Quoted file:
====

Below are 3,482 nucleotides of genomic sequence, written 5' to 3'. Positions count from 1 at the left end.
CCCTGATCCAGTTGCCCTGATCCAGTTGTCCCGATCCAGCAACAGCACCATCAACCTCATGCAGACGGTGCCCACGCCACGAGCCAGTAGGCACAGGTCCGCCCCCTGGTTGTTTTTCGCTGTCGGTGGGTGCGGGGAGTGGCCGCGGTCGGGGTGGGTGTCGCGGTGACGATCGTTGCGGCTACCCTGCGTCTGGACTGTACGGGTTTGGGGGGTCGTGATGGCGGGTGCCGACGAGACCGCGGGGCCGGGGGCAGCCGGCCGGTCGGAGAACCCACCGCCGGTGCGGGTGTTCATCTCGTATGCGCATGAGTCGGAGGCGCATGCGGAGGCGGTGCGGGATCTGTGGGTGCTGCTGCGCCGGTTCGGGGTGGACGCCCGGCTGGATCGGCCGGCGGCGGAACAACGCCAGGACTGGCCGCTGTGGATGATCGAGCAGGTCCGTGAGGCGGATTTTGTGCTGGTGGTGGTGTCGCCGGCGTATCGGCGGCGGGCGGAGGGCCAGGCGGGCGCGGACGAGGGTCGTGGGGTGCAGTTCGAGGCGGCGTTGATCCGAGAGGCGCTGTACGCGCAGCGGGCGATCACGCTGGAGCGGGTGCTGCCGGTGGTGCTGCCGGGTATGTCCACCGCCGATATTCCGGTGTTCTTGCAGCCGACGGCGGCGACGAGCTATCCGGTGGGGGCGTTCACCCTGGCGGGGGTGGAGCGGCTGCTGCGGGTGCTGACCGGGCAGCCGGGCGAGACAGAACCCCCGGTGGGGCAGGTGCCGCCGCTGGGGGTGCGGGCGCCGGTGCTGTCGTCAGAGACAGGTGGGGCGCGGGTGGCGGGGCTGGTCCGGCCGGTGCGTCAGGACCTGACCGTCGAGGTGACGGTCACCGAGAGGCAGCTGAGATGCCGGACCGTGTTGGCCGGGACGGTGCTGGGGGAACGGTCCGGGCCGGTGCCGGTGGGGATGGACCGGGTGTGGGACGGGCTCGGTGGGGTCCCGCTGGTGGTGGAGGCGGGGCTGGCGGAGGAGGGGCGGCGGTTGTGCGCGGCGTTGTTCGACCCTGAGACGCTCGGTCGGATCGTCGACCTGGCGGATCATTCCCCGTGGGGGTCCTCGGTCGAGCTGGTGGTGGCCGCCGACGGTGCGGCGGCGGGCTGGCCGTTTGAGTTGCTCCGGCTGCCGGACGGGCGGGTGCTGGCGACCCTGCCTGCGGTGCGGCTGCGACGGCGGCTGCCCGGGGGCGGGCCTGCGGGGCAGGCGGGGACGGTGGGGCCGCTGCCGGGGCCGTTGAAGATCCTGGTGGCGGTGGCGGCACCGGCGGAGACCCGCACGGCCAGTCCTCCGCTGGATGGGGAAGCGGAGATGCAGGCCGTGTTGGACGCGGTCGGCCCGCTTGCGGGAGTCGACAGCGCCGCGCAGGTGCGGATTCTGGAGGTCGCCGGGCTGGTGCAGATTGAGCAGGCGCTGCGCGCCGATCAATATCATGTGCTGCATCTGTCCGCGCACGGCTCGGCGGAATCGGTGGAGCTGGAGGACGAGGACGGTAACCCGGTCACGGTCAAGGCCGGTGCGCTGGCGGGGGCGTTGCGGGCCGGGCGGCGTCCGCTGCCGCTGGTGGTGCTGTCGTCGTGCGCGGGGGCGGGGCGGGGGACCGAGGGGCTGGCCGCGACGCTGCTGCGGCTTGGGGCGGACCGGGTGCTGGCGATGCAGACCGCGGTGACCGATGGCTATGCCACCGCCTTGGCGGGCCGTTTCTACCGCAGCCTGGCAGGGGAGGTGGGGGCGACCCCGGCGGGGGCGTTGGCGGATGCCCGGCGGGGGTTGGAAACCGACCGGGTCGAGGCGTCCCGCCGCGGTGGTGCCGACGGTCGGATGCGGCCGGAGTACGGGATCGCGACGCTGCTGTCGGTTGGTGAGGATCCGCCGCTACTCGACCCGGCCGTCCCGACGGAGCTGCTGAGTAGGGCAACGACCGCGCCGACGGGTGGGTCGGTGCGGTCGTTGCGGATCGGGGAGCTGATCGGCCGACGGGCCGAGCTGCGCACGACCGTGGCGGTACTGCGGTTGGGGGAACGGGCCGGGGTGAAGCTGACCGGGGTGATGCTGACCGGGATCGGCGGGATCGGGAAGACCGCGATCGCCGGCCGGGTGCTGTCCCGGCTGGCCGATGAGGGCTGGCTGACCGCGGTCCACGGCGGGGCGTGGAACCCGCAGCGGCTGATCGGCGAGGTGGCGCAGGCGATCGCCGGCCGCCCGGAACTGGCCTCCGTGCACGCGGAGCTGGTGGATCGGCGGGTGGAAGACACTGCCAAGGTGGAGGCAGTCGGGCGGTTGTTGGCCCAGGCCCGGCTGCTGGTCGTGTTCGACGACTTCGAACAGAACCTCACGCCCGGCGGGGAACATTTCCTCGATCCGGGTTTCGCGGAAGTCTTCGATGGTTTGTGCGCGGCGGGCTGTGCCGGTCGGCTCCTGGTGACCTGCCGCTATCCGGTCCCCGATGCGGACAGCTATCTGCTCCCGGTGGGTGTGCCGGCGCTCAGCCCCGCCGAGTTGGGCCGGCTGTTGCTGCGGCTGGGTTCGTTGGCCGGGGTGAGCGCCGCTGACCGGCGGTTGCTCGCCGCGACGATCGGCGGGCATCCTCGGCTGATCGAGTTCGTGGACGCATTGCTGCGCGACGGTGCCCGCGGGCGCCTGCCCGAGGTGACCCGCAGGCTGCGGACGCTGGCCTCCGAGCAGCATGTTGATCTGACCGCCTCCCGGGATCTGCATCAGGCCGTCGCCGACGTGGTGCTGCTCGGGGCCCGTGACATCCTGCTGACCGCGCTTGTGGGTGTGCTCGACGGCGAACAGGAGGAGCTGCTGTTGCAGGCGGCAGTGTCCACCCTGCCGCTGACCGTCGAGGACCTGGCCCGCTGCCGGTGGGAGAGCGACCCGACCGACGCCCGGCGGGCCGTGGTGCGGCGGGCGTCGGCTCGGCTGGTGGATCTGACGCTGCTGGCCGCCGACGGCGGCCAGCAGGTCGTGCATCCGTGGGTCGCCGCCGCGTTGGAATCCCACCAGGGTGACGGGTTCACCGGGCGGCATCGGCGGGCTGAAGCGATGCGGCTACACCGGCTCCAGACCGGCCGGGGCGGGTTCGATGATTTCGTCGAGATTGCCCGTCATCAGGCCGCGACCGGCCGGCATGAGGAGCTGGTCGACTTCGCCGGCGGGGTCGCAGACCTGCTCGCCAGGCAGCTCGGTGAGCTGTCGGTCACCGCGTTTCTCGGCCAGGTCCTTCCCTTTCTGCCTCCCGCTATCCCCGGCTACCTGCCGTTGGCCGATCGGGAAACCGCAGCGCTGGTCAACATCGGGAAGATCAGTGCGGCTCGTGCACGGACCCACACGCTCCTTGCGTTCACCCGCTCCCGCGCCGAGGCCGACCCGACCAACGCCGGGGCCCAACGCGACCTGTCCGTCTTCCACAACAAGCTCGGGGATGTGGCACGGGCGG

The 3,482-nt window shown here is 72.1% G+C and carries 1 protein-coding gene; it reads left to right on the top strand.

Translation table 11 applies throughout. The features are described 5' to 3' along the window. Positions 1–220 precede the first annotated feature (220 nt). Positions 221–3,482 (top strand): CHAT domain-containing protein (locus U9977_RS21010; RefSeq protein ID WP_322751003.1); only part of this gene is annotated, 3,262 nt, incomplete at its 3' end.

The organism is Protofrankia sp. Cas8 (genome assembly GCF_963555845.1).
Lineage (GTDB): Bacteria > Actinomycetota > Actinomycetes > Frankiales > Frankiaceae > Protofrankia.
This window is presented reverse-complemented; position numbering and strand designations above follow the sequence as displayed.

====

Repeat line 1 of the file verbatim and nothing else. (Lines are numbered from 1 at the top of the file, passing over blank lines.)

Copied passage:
Below are 3,482 nucleotides of genomic sequence, written 5' to 3'. Positions count from 1 at the left end.